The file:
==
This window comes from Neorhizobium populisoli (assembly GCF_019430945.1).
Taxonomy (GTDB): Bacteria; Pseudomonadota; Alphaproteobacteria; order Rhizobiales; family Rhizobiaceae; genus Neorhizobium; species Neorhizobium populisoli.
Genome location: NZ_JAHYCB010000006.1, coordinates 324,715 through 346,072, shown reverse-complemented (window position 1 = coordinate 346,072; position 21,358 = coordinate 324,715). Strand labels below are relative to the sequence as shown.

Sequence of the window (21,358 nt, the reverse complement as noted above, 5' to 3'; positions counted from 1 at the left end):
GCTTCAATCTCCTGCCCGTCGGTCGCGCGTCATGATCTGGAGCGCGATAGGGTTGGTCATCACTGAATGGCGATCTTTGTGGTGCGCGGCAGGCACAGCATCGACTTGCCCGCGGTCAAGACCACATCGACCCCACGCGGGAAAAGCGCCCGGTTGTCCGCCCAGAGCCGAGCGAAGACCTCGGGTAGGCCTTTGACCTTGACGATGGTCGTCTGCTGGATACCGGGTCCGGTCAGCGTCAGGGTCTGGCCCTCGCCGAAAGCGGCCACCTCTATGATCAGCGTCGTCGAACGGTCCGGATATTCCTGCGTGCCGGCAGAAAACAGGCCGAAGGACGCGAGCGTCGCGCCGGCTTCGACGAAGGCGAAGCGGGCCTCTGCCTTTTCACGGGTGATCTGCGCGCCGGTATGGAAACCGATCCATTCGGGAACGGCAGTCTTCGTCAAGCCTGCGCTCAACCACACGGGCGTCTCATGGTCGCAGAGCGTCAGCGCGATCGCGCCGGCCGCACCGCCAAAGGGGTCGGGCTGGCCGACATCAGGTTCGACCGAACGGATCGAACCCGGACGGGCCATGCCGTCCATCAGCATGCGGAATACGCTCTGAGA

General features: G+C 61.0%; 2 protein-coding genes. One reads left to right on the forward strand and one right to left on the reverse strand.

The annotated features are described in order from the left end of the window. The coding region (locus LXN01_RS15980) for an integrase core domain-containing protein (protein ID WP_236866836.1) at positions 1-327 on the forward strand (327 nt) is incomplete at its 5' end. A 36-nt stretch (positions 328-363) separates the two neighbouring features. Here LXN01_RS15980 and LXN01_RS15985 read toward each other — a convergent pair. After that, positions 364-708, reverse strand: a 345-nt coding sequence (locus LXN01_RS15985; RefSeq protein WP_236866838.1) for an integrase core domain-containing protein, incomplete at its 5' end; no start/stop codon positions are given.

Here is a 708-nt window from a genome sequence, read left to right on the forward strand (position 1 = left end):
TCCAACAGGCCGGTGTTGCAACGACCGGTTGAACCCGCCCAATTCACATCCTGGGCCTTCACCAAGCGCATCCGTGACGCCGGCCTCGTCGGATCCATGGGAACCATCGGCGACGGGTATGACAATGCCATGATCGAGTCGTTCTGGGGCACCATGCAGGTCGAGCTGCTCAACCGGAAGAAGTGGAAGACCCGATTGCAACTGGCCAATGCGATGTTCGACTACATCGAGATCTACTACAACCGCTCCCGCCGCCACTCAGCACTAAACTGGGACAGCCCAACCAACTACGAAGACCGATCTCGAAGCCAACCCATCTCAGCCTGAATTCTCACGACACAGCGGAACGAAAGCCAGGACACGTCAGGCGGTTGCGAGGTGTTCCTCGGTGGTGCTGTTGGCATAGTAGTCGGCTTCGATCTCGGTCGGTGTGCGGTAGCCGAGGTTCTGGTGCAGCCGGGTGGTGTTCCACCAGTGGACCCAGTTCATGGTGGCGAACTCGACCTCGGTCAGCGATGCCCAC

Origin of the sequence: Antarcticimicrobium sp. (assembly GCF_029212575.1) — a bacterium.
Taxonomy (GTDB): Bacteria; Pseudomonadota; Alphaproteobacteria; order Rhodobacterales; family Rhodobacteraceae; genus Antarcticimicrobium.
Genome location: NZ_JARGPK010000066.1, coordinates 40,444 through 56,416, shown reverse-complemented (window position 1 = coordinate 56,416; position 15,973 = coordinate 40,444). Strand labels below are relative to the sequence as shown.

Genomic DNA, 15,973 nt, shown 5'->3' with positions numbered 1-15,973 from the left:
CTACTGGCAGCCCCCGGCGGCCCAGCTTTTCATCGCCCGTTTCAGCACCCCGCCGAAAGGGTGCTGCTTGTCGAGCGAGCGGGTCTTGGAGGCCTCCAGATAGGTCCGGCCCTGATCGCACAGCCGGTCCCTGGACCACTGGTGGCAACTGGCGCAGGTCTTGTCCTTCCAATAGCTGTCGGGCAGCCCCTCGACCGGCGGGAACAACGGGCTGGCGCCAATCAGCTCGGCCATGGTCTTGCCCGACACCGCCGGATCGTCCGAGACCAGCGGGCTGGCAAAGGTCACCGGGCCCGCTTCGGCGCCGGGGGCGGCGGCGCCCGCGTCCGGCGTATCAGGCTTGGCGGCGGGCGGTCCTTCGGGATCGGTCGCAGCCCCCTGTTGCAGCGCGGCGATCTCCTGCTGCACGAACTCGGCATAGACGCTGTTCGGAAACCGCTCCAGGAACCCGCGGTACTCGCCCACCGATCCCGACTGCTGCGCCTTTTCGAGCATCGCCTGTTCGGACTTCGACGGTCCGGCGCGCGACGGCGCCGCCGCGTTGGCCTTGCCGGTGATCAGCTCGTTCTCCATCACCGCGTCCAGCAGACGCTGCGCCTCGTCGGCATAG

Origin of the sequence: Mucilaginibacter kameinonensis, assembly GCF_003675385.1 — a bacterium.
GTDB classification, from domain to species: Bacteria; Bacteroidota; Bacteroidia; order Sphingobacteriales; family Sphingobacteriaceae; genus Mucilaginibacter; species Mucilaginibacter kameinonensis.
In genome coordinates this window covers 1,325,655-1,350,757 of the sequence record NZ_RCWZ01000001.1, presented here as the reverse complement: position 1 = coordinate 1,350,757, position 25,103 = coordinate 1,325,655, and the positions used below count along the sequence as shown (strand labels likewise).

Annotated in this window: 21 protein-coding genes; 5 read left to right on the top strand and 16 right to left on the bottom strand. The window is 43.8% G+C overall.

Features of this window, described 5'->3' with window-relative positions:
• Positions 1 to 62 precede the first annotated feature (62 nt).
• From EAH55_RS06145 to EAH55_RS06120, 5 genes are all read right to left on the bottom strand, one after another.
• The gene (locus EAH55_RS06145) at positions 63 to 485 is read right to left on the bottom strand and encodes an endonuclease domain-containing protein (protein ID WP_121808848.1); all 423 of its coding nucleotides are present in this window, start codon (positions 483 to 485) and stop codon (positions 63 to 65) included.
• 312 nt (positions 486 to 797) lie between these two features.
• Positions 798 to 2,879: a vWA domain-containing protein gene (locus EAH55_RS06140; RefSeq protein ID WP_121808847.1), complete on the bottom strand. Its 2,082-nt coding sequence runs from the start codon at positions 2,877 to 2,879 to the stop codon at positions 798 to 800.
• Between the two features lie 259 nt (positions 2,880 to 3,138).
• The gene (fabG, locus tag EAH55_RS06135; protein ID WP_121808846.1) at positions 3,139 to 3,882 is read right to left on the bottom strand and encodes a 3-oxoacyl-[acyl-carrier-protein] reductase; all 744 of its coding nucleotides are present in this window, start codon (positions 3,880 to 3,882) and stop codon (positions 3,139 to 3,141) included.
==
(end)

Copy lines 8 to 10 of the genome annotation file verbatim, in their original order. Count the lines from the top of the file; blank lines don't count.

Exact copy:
Here is a 708-nt window from a genome sequence, read left to right on the forward strand (position 1 = left end):
TCCAACAGGCCGGTGTTGCAACGACCGGTTGAACCCGCCCAATTCACATCCTGGGCCTTCACCAAGCGCATCCGTGACGCCGGCCTCGTCGGATCCATGGGAACCATCGGCGACGGGTATGACAATGCCATGATCGAGTCGTTCTGGGGCACCATGCAGGTCGAGCTGCTCAACCGGAAGAAGTGGAAGACCCGATTGCAACTGGCCAATGCGATGTTCGACTACATCGAGATCTACTACAACCGCTCCCGCCGCCACTCAGCACTAAACTGGGACAGCCCAACCAACTACGAAGACCGATCTCGAAGCCAACCCATCTCAGCCTGAATTCTCACGACACAGCGGAACGAAAGCCAGGACACGTCAGGCGGTTGCGAGGTGTTCCTCGGTGGTGCTGTTGGCATAGTAGTCGGCTTCGATCTCGGTCGGTGTGCGGTAGCCGAGGTTCTGGTGCAGCCGGGTGGTGTTCCACCAGTGGACCCAGTTCATGGTGGCGAACTCGACCTCGGTCAGCGATGCCCAC

Origin of the sequence: Antarcticimicrobium sp. (assembly GCF_029212575.1) — a bacterium.